Jordan to Jerusalem and back again

 

Spring Break 4/4/14 to 4/11/14

I have to preface this with a story about Kelly. On 3/28 I went with Rebecca to see the amazing sand sculpture here in Kuwait (I will try to post about that next); reputedly the world’s largest. It was amazing! We met Michael there who brought us home. Kelly texted me for “advice,” so Rebecca and I went to her apartment. We find her standing holding onto a table in severe pain, with a gaping wound open over her outside ankle and the inside of that same leg rather savagely scraped/burned from the heel to mid-thigh. She insisted she didn’t need to go to the hospital, but wanted advice on how to stop the bleeding from her ankle. I got on all fours and looked closely at it only to see bone. I said, we’re going to the hospital now. We got her downstairs, hailed a taxi and went to the hospital. Three hours later she had stitches, a cast, and pain meds. Later we realized that much of the damage was internal tissue damage. How did this happen? She was out in the desert, which just means outside of the city because it is all desert here, riding an ATV or quad (called buggy here). She hit a soft spot in the sand where the ruts jerked the buggy one way and she went the other. She held onto the handlebars before flying off and that caused it to come back and run over her. She’s fortunate to be alive…maybe she’s a cat and has nine lives.

propped to try to get the swelling down in Doha waiting on our connection

propped to try to get the swelling down in Doha waiting on our connection

Now, Gabe, Kelly, and I got up early to head for Amman, Jordan to begin our spring break on April 4. We flew Qatar Air and our flight was delayed from Doha to Amman, which seems per usual for Qatar Air. Kelly is a week out from the accident, but still in pretty intense pain. Of course, traveling makes everyone swell and especially her with her wounds. We finally arrive in Jordan, get our visas, rental car and find our hotel. We head back out for dinner at 9:00 pm and find an amazing little place called Books@cafe. It was hopping and so people watching and food were plentiful. We got back to the hotel at around 11 and headed straight for bed.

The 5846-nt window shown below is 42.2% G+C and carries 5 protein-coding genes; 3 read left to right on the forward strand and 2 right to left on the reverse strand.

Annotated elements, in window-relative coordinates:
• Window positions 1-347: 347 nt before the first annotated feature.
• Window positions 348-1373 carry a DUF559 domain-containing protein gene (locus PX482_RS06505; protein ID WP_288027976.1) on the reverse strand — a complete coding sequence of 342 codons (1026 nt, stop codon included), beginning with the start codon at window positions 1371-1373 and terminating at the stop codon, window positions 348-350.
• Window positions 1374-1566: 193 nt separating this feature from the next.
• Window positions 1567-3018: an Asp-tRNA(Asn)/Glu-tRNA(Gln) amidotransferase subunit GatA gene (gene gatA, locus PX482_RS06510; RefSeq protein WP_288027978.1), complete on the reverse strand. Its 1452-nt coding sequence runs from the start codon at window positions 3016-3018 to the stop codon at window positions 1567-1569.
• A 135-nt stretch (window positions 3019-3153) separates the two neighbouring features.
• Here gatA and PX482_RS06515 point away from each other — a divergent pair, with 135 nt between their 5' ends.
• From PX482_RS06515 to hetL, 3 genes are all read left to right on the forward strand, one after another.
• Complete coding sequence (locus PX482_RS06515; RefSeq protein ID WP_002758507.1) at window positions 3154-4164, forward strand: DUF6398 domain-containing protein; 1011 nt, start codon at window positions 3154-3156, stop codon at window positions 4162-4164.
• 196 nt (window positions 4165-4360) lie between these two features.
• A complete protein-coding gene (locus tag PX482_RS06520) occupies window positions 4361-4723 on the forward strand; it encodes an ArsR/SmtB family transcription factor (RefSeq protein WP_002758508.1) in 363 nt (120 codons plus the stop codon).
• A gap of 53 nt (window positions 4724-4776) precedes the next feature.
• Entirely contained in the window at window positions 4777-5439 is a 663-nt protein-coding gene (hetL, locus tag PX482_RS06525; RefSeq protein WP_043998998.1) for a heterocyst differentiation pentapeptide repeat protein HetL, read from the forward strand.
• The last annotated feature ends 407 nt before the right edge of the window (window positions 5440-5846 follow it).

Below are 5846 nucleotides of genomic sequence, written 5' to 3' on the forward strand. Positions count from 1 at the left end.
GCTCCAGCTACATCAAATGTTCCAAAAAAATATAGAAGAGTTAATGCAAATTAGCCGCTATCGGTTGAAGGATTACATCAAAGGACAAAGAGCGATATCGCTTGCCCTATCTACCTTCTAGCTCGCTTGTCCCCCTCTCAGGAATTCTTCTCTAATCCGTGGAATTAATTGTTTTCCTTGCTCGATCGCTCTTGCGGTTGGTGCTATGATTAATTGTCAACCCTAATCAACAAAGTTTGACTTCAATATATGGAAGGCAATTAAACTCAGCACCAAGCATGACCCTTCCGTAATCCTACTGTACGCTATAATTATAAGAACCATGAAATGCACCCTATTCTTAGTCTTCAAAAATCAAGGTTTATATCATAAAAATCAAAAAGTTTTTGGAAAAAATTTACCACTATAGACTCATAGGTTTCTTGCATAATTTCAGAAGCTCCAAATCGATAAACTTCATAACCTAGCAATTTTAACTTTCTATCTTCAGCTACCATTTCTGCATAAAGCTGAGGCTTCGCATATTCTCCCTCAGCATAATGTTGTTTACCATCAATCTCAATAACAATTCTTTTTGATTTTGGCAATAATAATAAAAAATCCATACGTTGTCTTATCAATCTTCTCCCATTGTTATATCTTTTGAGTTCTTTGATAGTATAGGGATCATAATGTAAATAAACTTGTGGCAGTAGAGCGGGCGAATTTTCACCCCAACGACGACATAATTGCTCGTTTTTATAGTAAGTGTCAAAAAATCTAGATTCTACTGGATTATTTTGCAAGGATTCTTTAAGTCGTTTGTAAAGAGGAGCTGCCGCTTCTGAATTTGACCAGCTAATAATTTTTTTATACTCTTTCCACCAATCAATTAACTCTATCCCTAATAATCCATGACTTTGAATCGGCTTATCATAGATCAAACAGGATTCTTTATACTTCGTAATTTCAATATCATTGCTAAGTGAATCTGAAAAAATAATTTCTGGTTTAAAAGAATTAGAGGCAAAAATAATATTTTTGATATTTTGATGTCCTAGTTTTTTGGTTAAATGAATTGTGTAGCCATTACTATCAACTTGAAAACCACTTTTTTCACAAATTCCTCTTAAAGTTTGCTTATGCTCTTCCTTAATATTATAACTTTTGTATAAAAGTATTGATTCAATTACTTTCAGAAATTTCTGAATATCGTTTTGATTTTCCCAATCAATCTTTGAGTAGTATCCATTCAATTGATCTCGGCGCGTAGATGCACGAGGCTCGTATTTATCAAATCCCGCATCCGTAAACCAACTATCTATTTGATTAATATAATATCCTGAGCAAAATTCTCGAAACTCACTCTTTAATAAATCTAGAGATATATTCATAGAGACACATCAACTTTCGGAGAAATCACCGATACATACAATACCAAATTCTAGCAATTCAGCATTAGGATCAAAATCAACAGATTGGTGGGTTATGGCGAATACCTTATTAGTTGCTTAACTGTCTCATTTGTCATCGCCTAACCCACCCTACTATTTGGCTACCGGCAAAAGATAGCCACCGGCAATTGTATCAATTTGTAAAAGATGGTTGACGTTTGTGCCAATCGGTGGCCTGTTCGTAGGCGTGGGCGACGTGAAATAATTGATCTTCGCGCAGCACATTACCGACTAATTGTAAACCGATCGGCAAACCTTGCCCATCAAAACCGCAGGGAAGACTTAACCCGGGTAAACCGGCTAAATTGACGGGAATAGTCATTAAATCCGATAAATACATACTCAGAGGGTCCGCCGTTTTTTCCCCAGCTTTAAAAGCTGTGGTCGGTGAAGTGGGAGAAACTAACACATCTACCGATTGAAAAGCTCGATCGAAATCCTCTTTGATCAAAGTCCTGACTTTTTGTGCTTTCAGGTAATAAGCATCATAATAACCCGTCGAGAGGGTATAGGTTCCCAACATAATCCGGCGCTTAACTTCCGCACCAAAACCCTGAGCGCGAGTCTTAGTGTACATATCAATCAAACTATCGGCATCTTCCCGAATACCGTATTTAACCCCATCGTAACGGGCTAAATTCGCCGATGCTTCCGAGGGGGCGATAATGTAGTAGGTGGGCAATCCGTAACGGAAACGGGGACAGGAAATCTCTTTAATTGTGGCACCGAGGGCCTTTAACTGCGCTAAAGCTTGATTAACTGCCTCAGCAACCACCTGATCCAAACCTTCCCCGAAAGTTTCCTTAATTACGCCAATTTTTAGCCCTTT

The next day we went to the Citadel in Amman to see Hercules’ temple and some amazing Roman ruins, which also offered a lovely view of the city from all around.

city of Amman surrounding the Citadel

city of Amman surrounding the Citadel

Hercules' Temple

Hercules’ Temple

City surrounds the old Roman amphitheater too

City surrounds the old Roman amphitheater too

more of the surrounding city

more of the surrounding city

 

 

 

 

 

 

 

 

 

 

 

 

 

 

 

 

 

 

Then we were off to Petra. It took about four hours to drive and find our Bedouin tent camp, called Seven Wonders.

Kelly entering Seven Wonders Bedouin Camp

Kelly entering Seven Wonders Bedouin Camp

 

driving through the wadi area

driving through the wadi area

boy on a donkey and his dog (he was herding sheep)

boy on a donkey and his dog (he was herding sheep)

 

Bedouin tent at the foot of ancient rock walls

Bedouin tent at the foot of ancient rock walls

They weren’t quite ready for us, but served us tea and then we headed out to explore. We drove around Little Petra and a wadi area and then into Petra.

 

 

 

 

 

 

 

 

 

 

 

 

We found a Cave Bar for beer and shisha. It was a lovely and relaxing evening.

Cave Bar in Petra

Kelly and Gabe at the Cave Bar in Petra

Kelly and Gabe at the Cave Bar in Petra

As evening fell and the moon rose

As evening fell and the moon ros

Then we drove back to Seven Wonders for dinner at 8ish after which we sat around a campfire for a bit. Tired, we headed to bed shortly after that in our Bedouin tent.

 

So the tent is sort of like camping, but we had actual twin beds with frames and bedside table and lamp, and carpeting on the floor. The bathrooms were like what you would find at a campground in the U.S. and even had showers. They provided a breakfast buffet and then we were off to Petra.

The entrance to the ancient part was right next to the Cave Bar from last night! Kelly hired a horse pulled cart to take her as walking with crutches in sand is just unfeasible.

Kelly in the horse pulled cart

Kelly in the horse pulled cart

Gabe and I walked to the Treasury and then to the base of the monastery steps.

entrance to Petra

entrance to Petra

walkway toward the Treasury

walkway toward the Treasury

sunlight and "ta-da" just ahead

sunlight and “ta-da” just ahead

ta-da!! The Treasury

ta-da!! The Treasury

amphitheater with tombs surrounding it

amphitheater with tombs surrounding it

more tombs carved into the rock walls

more tombs carved into the rock walls

 

 

 

 

 

 

 

 

 

 

 

 

 

 

 

 

 

 

 

 

I walked almost 400 steps up and began to feel dizzy and nauseous due to dehydration. I stopped and sent Gabe on. Finally, I decided to take a donkey up to the top (another 500 steps) and enjoyed the view and some water (there were booths all the way up with various trinkets and scarves to sell, but at the top there was a small café as well).